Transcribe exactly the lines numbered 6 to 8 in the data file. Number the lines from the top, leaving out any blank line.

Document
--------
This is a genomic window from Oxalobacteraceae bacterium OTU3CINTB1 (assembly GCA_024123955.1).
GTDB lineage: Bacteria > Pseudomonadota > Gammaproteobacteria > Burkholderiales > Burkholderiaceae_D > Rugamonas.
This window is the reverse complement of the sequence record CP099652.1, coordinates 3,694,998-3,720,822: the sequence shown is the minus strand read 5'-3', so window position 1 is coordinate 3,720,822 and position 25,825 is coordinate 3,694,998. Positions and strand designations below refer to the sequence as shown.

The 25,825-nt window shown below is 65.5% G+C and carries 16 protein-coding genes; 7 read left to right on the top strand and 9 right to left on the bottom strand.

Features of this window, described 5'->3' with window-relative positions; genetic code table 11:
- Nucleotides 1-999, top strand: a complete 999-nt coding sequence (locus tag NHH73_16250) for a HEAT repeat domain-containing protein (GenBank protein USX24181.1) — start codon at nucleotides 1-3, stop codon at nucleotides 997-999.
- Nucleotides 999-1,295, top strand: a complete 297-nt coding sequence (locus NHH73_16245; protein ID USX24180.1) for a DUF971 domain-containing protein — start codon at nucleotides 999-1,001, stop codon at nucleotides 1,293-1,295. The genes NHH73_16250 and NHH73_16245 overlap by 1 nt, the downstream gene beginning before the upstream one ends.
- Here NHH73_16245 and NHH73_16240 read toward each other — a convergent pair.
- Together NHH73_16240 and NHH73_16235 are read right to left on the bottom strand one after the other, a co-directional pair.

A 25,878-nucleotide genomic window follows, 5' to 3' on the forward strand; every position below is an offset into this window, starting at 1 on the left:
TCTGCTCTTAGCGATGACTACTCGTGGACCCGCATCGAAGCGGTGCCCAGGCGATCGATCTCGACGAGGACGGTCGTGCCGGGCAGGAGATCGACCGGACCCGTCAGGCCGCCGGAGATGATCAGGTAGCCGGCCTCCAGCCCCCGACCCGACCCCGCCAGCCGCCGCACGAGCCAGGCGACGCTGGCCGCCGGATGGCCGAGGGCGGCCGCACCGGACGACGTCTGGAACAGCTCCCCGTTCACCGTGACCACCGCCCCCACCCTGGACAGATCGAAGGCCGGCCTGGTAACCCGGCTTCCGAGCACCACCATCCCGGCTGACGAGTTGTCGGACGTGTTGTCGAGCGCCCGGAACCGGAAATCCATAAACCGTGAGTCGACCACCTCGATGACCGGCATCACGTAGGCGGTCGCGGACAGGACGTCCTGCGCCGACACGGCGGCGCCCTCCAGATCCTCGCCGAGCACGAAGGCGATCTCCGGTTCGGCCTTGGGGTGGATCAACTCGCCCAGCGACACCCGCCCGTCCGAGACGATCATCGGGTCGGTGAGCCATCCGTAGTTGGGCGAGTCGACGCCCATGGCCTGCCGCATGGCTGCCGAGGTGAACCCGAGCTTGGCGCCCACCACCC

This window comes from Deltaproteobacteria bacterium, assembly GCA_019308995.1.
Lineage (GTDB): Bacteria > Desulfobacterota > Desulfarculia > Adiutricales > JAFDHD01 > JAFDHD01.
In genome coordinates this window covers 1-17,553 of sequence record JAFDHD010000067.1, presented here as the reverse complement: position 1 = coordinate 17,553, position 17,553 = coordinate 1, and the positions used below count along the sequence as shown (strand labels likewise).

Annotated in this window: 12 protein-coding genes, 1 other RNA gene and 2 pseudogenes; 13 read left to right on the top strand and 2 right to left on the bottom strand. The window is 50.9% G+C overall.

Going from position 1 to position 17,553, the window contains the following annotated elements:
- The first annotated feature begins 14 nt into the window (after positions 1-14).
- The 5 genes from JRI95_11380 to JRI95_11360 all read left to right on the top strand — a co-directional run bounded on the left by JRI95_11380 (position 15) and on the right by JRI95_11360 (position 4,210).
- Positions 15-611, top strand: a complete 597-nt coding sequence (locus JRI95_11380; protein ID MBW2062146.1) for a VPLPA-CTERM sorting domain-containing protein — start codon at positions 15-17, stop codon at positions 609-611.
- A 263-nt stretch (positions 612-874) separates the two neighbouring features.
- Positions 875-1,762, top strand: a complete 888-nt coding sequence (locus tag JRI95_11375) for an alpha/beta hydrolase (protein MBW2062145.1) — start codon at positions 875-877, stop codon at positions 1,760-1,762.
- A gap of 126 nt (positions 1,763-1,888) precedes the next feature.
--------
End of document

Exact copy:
- Nucleotides 1-999, top strand: a complete 999-nt coding sequence (locus tag NHH73_16250) for a HEAT repeat domain-containing protein (GenBank protein USX24181.1) — start codon at nucleotides 1-3, stop codon at nucleotides 997-999.
- Nucleotides 999-1,295, top strand: a complete 297-nt coding sequence (locus NHH73_16245; protein ID USX24180.1) for a DUF971 domain-containing protein — start codon at nucleotides 999-1,001, stop codon at nucleotides 1,293-1,295. The genes NHH73_16250 and NHH73_16245 overlap by 1 nt, the downstream gene beginning before the upstream one ends.
- Here NHH73_16245 and NHH73_16240 read toward each other — a convergent pair.